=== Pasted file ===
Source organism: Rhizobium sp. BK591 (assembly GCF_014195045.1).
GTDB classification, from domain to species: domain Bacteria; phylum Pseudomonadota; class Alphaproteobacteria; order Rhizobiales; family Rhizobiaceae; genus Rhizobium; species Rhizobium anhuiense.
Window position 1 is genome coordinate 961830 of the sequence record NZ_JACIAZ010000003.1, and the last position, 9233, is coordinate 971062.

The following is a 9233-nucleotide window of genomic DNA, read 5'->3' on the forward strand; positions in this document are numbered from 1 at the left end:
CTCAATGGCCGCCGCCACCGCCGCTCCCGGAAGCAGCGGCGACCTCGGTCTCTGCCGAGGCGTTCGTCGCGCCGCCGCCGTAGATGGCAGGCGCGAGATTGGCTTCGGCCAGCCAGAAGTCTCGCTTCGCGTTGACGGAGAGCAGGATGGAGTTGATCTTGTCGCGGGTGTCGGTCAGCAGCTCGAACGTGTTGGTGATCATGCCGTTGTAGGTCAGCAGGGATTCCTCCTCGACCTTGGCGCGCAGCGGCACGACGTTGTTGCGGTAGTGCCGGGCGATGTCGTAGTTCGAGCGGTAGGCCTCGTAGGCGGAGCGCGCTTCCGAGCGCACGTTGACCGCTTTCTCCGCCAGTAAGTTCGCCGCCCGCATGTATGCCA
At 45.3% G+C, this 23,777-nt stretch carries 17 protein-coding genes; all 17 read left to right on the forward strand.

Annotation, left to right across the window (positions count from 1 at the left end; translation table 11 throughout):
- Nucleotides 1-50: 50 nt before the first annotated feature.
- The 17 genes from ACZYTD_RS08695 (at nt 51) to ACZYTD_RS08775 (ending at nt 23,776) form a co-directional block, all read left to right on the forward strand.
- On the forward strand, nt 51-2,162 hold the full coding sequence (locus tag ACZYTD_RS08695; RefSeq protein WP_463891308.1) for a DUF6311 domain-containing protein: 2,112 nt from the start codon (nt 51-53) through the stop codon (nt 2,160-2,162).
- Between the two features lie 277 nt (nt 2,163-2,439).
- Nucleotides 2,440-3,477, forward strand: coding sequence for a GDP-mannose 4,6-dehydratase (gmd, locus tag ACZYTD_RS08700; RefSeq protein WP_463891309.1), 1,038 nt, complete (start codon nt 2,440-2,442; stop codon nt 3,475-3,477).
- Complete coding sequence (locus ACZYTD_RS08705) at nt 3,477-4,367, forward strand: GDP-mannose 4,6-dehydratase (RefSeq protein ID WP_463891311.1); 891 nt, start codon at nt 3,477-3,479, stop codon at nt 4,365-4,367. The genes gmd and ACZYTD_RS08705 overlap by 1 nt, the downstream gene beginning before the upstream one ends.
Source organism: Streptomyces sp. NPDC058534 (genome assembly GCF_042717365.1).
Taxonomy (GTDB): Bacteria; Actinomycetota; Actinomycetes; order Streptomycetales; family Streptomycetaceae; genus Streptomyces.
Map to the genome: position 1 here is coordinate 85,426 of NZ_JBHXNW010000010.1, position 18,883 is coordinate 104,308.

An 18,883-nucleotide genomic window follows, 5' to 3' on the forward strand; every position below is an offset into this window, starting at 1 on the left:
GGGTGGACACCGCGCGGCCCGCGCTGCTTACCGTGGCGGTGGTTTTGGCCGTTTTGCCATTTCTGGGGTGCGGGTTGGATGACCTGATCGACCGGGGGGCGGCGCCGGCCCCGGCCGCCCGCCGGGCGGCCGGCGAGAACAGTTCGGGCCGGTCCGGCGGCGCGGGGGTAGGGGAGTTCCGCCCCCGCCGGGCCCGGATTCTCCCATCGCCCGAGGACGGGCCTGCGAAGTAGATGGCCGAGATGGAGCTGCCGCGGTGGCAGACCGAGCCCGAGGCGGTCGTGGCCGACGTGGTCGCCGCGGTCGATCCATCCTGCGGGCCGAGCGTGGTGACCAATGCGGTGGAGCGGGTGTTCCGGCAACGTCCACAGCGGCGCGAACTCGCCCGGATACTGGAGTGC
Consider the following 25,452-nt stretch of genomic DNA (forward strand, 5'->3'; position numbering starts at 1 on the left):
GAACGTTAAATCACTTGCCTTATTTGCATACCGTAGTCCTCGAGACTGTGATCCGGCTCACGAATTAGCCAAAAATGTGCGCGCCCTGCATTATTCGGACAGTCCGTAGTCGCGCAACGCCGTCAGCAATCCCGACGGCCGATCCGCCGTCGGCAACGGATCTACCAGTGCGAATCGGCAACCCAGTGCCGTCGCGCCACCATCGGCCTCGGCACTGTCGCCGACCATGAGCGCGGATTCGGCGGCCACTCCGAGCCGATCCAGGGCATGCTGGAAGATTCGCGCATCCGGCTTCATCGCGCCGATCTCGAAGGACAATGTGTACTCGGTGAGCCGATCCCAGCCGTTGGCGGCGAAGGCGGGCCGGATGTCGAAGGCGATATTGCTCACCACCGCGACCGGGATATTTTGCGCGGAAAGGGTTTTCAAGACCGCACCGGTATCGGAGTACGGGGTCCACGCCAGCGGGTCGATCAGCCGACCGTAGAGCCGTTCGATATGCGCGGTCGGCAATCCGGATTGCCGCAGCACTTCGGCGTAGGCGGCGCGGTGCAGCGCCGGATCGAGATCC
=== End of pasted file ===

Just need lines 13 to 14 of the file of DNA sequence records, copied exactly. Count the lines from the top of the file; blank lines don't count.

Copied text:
- Complete coding sequence (locus ACZYTD_RS08705) at nt 3,477-4,367, forward strand: GDP-mannose 4,6-dehydratase (RefSeq protein ID WP_463891311.1); 891 nt, start codon at nt 3,477-3,479, stop codon at nt 4,365-4,367. The genes gmd and ACZYTD_RS08705 overlap by 1 nt, the downstream gene beginning before the upstream one ends.
Source organism: Streptomyces sp. NPDC058534 (genome assembly GCF_042717365.1).